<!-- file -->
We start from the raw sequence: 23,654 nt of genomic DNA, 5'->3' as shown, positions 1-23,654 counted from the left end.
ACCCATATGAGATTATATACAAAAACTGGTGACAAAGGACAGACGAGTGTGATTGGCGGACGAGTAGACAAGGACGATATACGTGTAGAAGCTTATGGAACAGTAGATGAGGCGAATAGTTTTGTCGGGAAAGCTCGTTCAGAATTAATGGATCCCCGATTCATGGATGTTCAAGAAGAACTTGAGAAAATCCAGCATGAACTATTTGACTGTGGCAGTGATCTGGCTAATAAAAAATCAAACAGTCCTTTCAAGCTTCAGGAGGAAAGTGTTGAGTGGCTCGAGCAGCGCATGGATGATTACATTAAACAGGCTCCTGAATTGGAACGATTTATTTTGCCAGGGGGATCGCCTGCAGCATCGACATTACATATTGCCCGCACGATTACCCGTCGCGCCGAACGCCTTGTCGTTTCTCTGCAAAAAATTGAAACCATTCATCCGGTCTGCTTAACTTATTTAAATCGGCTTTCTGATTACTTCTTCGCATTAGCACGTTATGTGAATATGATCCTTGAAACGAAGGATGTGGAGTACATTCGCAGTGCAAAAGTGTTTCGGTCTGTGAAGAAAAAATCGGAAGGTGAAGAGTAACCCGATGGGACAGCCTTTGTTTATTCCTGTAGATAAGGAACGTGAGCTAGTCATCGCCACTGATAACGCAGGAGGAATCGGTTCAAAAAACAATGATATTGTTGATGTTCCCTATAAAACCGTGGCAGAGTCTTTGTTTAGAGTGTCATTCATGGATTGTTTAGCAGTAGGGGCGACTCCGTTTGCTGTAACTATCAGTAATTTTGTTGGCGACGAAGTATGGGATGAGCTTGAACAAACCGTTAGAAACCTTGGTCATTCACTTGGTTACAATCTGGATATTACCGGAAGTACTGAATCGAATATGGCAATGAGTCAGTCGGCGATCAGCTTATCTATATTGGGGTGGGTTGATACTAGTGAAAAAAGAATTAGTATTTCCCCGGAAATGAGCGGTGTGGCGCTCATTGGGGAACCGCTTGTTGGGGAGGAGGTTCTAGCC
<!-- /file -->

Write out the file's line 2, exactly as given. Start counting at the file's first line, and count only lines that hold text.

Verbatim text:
ACCCATATGAGATTATATACAAAAACTGGTGACAAAGGACAGACGAGTGTGATTGGCGGACGAGTAGACAAGGACGATATACGTGTAGAAGCTTATGGAACAGTAGATGAGGCGAATAGTTTTGTCGGGAAAGCTCGTTCAGAATTAATGGATCCCCGATTCATGGATGTTCAAGAAGAACTTGAGAAAATCCAGCATGAACTATTTGACTGTGGCAGTGATCTGGCTAATAAAAAATCAAACAGTCCTTTCAAGCTTCAGGAGGAAAGTGTTGAGTGGCTCGAGCAGCGCATGGATGATTACATTAAACAGGCTCCTGAATTGGAACGATTTATTTTGCCAGGGGGATCGCCTGCAGCATCGACATTACATATTGCCCGCACGATTACCCGTCGCGCCGAACGCCTTGTCGTTTCTCTGCAAAAAATTGAAACCATTCATCCGGTCTGCTTAACTTATTTAAATCGGCTTTCTGATTACTTCTTCGCATTAGCACGTTATGTGAATATGATCCTTGAAACGAAGGATGTGGAGTACATTCGCAGTGCAAAAGTGTTTCGGTCTGTGAAGAAAAAATCGGAAGGTGAAGAGTAACCCGATGGGACAGCCTTTGTTTATTCCTGTAGATAAGGAACGTGAGCTAGTCATCGCCACTGATAACGCAGGAGGAATCGGTTCAAAAAACAATGATATTGTTGATGTTCCCTATAAAACCGTGGCAGAGTCTTTGTTTAGAGTGTCATTCATGGATTGTTTAGCAGTAGGGGCGACTCCGTTTGCTGTAACTATCAGTAATTTTGTTGGCGACGAAGTATGGGATGAGCTTGAACAAACCGTTAGAAACCTTGGTCATTCACTTGGTTACAATCTGGATATTACCGGAAGTACTGAATCGAATATGGCAATGAGTCAGTCGGCGATCAGCTTATCTATATTGGGGTGGGTTGATACTAGTGAAAAAAGAATTAGTATTTCCCCGGAAATGAGCGGTGTGGCGCTCATTGGGGAACCGCTTGTTGGGGAGGAGGTTCTAGCC